Alabama Writers Conclave

2018 Magic City Poetry Festival

Bring poetry to life.

mcpf flyerUPDATE.jpg
 
 

Magic City Poetry Festival 2018

All events are FREE and open to the public. Events will also be viewed remotely from Out Loud HSV (Huntsville) and the UA MFA (Tuscaloosa).


 

mcpf open mixer.jpg

Opening Mixer and Open Mic

Mon, April 2 from 6-8pm at Studio 2500

This is the official opening event of the 2018 Magic City Poetry Festival. We’ll kick the festival off with a networking mixer at Birmingham’s Studio 2500. Enjoy refreshments by Church Street Coffee and Books, a live piano performance, networking with local writers, a pop-up reading by several local poets (Lamar Wilson, Alina Stefanescu, Lauren Slaughter, Laura Secord, Shaunteka LaTrese), and an open mic for local performers, including two youth poets from Real Life Poets, Inc.


50 years later.png

50 Years Post-MLK: Media, the Magic City, and How the South was Won, sponsored by PEN America

Wednesday, April 4, 2018 from 6-8pm in Birmingham Civil Rights Institute Community Room

In this panel discussion, writer/thinker Kiese Laymon and poet Jacqueline Trimble will discuss the role the media has played in the representation or misrepresentation of Birmingham and the American South and the progress (or lack thereof) we've made. The media had a lot to do with the passing of the Civil Rights Act in 1965 because of the national coverage of the Birmingham Campaign of the Civil Rights Movement, but that same media has either held the South in suspended animation. That is, we are either shown as backwards and rigidly conservative or, in the case of Birmingham, we are shown as a beacon of completion as it relates to the Civil Rights struggle. How can the South navigate these misrepresentations to make way for real progress, and how can it serve as an example or a radar for the US’ progress at large?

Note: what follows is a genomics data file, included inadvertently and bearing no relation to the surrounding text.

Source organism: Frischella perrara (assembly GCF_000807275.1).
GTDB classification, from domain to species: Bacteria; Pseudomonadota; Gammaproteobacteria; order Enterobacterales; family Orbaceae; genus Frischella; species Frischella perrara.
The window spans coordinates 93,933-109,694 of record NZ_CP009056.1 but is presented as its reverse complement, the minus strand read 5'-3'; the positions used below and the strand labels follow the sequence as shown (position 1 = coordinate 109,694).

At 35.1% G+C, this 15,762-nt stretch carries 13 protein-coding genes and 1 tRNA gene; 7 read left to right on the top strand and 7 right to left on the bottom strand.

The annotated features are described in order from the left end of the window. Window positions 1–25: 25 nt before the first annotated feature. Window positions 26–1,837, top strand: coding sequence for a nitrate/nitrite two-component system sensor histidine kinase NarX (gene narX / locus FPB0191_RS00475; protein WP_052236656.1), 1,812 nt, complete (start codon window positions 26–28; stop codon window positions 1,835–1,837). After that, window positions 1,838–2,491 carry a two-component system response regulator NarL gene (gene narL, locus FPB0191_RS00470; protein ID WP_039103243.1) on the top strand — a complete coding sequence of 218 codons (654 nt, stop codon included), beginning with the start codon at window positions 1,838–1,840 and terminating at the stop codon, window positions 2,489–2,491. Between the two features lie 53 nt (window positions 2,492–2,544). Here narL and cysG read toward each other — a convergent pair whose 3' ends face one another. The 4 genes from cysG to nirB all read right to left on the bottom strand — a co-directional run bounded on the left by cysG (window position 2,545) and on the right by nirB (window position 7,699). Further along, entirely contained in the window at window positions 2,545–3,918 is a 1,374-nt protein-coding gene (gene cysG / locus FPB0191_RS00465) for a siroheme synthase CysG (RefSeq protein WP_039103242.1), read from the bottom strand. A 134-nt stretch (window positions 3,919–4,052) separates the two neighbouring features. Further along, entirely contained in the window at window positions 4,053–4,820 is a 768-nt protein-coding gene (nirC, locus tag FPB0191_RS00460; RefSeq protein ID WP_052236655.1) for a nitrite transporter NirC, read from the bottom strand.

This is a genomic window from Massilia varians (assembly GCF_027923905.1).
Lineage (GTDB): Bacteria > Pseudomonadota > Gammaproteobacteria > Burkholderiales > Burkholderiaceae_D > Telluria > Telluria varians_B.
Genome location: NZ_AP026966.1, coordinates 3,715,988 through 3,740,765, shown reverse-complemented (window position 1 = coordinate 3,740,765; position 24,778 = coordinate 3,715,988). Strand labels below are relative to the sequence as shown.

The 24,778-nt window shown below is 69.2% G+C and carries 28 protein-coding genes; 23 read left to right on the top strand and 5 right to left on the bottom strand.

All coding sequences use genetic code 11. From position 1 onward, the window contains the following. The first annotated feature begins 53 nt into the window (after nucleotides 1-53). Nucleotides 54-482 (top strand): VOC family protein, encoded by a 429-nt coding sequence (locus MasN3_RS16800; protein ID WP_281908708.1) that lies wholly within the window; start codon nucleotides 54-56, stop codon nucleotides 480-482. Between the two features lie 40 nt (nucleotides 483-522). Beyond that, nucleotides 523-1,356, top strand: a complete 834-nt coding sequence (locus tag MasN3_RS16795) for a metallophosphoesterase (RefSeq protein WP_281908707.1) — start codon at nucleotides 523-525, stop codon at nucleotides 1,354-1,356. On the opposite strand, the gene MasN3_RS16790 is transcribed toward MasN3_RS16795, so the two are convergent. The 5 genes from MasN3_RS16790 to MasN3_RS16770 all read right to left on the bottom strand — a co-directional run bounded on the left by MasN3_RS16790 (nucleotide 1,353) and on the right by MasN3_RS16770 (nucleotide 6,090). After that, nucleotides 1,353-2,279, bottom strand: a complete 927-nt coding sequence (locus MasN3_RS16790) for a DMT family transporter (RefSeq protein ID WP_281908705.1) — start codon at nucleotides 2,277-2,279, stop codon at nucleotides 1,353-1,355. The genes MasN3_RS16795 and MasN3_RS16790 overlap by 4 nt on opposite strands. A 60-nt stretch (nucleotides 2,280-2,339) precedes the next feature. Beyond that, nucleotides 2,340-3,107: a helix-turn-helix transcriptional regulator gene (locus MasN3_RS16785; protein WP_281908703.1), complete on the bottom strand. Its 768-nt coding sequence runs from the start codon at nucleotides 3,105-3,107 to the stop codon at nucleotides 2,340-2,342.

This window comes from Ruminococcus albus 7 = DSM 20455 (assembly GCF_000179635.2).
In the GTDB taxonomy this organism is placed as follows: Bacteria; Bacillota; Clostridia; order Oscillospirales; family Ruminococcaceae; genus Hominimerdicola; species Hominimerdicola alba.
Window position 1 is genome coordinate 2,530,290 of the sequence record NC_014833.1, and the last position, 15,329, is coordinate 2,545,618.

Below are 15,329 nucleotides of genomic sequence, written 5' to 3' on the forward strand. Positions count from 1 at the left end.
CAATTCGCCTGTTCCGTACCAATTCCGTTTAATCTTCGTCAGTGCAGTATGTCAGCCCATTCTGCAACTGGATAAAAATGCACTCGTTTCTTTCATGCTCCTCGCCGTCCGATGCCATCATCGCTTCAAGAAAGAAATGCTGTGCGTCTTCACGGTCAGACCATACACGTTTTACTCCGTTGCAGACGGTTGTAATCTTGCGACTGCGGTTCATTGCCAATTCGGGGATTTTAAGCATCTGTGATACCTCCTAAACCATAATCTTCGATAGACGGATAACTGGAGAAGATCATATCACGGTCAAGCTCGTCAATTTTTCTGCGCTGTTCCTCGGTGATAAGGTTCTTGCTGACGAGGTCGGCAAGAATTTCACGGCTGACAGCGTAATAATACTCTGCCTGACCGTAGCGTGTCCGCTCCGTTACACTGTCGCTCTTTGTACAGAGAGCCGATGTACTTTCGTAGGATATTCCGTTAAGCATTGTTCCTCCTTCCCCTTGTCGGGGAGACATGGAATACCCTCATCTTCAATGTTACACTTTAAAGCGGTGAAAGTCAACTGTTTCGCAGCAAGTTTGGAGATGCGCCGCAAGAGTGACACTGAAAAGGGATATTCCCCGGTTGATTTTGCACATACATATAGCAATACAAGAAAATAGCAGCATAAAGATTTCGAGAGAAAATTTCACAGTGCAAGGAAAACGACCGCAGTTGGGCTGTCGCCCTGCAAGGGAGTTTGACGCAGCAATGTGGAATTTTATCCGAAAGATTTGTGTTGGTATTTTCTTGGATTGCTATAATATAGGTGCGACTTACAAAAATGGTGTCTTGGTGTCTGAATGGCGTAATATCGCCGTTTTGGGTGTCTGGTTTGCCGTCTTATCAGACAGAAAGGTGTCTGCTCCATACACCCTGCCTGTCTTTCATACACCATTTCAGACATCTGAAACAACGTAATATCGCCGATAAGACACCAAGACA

This panel will take place on the 50th anniversary of the assassination of Rev. Dr. Martin Luther King, Jr., and it will serve as a commemoration of this tragic moment in American history.

Reserve your free tickets for this event online


unnamed-1.jpg

Community Poetry Showcase: MCPF Finale!

Saturday, April 7th, 3-5pm at DISCO

At this, the closing event of the Magic City Poetry Festival, join a great lineup of Birmingham readers—including youth poets from the Woodlawn Writers Corps, Maria Vargas, Kwoya Fagin Maples, Tina Mozelle Braziel, Katherine Webb, Jason McCall, and Alabama State Poet Laureate Jennifer Horne. This will also serve as an open house for DISCO, so come out to learn more about their programs!

 


 
 
mcpf one sheetUPDATE.jpg
Maybe join a writer’s group like the Alabama Writers’ Conclave. Being connected to other Alabama writers might give you the support and even the tools you need to help propel you on your journey. (There are workshops taught at our annual conference — sign up for this year’s June conference, which will be held in Orange Beach.)
— Ashley M. Jones in an interview with I Create Birmingham
 

SO WHAT CAN YOU DO TO GET INVOLVED?

This is the fun part--the easy part, the celebration of poetry in Birmingham, Alabama. Here's what you can do to support the Magic City Poetry Festival:

  1. Make plans to attend.
  2. Reserve your free tickets for the PEN-sponsored panel discussion so we can count on your attendance and make sure seating is available for all. 
  3. Print up and few flyers and share them at a school, cafe, church, meeting house, or Little Free Library. (Use those blue download buttons to print and share.)
  4. Spread the word on social media, whether Facebook, Twitter, or whatever floats your pixel-boat.
  5. Learn more about Director Ashley M. Jones' vision from this I Create Birmingham profile.
  6. Follow Magic City Poetry Festival on Facebook
  7. Join PEN America to support the work of marginalized voices and writers across the United States. 
  8. Email Festival Director Ashley M. Jones if you'd like to feature the festival on local media or blogs. 
  9. Join or renew your membership to AWC so that we can continue to be the vehicle for Alabama literature in your local community. 
  10. Read an interview with panelist Kiese Laymon in The Paris Review.

 

 
There is no way to express our gratitude to local and national sponsors except to call them by their names—thank you.
— Director Ashley M. Jones